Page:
We have an Aucuba in our back yard, a handsome speckled shrub. Standing about six feet tall, this particular Aucuba, or Spotted Laurel, has begun to encroach upon the path leading to a gated garden. As my wife and I looked at how to cut it back, she noticed a nest in the shrub, about four feet off of the ground. (she always spots that sort of thing before I do)
There were eggs in it, so trimming the shrub was set on hold. I put the loppers away, and we went to examine the nest more closely. I could tell from the shape of the nest that it was made by a house finch. I had seen many of these nests in our yard... the house finch, with it's raspberry-colored head, is one of the more common birds near the house. We peeked into the nest, and saw that there were two pale, almost-white eggs in the nest, and two eggs, dotted with brown flecks. A third pale egg was wedged into a branch just below the nest.
I hate when I see this in a nest. I shouldn't, but I do. I knew right away that one of the Cowbirds we see at the feeders had been there, and had laid several eggs in the House Finch's nest. The Cowbird had also probably pushed the one finch egg out of the nest, as well. I get mad when I see this, because Cowbirds do this to so many native songbirds. There are some species of birds that are seriously parasitized by Cowbirds. That's why I get mad. It doesn't seem fair. On the other hand, Cowbirds are also a native songbird. They even actually have a pretty song, sort of a liquid tumbling song. If they weren't such parasites, they'de be pretty.
Brown-headed Cowbirds, Molothrus ater, are, as I said earlier, native to North America. They frequent open land, and their range has spread from the prairies as we have cleared land and made the eastern United States more open.
Cowbirds are a species of blackbird, relatively small, but stocky, with a large head. The brown-headed Cowbird male is dark, nearly black, with a brownish head and nape. The female is lighter, resembling a large House Sparrow, light tan and brown, sometimes with very pale streaks on the back.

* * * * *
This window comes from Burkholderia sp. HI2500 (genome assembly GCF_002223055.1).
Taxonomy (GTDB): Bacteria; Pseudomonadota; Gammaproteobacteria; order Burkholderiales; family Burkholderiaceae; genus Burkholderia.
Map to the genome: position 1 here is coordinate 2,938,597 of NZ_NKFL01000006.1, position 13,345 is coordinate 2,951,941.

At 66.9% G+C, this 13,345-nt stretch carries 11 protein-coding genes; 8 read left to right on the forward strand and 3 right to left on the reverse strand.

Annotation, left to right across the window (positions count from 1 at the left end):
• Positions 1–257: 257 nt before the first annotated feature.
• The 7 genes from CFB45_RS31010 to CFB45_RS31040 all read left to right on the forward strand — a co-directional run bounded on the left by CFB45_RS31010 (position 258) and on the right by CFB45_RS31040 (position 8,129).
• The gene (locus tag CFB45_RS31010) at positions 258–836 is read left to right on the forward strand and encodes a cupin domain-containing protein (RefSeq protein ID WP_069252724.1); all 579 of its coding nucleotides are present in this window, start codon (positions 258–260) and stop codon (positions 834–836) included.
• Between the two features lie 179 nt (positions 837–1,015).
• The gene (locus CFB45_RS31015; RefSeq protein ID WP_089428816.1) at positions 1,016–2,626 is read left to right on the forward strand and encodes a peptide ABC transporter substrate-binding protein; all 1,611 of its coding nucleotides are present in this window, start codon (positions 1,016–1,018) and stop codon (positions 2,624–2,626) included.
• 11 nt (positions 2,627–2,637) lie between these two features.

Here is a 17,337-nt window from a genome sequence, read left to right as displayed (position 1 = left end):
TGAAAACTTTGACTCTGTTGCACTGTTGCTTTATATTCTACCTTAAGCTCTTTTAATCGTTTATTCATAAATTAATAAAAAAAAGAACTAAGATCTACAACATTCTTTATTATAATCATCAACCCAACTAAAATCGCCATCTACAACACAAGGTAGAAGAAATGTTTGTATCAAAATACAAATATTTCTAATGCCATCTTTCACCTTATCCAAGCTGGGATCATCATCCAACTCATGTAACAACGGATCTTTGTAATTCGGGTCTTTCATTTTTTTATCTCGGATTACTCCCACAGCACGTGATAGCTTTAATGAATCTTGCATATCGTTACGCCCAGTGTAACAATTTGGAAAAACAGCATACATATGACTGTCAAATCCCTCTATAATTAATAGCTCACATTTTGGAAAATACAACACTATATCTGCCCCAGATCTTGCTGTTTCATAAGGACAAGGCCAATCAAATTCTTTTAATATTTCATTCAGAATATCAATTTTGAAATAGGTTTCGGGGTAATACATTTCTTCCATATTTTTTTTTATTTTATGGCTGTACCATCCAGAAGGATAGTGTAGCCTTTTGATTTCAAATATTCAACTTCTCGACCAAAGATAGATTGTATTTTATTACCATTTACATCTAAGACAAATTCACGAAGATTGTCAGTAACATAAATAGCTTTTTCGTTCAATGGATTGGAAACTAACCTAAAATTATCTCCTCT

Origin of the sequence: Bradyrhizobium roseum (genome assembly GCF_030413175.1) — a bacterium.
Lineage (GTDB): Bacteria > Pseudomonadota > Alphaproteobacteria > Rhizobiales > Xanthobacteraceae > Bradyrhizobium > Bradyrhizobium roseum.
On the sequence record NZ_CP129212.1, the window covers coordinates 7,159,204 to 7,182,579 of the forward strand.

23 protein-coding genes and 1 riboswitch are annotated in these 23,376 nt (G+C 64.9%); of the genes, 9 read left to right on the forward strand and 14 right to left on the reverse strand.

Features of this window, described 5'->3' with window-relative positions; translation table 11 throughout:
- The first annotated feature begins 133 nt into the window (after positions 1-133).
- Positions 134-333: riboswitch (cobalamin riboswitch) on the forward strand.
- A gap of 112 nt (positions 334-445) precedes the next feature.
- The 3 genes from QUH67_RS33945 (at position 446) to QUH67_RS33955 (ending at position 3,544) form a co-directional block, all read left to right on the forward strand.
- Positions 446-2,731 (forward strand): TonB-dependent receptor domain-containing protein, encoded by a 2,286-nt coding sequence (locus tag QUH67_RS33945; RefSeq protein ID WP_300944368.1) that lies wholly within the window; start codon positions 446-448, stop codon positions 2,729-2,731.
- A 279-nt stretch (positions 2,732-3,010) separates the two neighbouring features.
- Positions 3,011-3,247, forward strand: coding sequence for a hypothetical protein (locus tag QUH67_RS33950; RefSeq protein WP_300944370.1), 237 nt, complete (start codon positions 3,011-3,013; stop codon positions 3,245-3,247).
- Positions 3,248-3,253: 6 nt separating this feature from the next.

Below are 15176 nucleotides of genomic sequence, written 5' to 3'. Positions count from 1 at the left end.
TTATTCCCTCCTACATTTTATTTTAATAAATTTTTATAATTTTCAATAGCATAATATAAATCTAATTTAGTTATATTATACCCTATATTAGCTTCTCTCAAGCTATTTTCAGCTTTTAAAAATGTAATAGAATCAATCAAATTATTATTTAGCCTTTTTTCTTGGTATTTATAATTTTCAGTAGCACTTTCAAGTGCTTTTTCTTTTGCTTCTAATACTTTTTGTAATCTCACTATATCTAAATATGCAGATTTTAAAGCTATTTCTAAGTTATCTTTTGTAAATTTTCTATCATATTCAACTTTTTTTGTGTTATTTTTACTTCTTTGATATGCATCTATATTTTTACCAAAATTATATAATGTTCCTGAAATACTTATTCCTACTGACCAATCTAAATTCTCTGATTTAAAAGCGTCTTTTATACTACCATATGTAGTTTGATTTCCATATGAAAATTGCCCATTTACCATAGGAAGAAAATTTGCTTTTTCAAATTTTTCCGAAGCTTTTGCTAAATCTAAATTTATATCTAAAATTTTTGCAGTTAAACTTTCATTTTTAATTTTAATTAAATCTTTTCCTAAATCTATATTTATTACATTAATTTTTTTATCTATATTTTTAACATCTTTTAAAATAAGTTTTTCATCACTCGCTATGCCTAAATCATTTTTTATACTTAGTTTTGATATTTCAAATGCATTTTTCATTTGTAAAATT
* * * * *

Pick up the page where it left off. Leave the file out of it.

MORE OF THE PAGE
It is the female Cowbird that waits to place her eggs in the nests of other birds. According to the Cornell Lab of Ornithology, All About Birds, (http://www.allaboutbirds.org/guide/brown-headed_cowbird/id), different Cowbird females tend to lay eggs in only one species of bird. Some might chose a Yellow Warbler, while the one in my back yard choses to lay eggs in the nests of House Finches. Not all Cowbirds are so choosy, it appears that a few will lay their eggs in almost any nest.
Sometimes, the female Cowbird pushes the nesting species' eggs out of the nest as she replaces them with her own. Other times, the young cowbird, which hatches quickly, pushes the other eggs out. In either case, the result is that the single remaining young is a Cowbird. The nesting birds feed the young cowbird as though it is their own. The female Cowbird is long-gone, and does not have any association with her young. Seeing small songbird, like a Yellowthroat or Chipping Sparrow raising a baby bird that is twice the size of the "parents" can seem almost comical, even though it is, at the same time, sad.
Some species, such as the Kirkland's Warbler, are so seriously effected by Cowbirds, that they are endangered. Some birds, like the Yellow Warbler, differentiate between the eggs, and build a new nest on top of their old one, trapping the cowbird eggs deep beneath the new nest. Yellow Warbler nests sometimes are a stack of nests, one on top of the other, each containing cowbird eggs that will never hatch.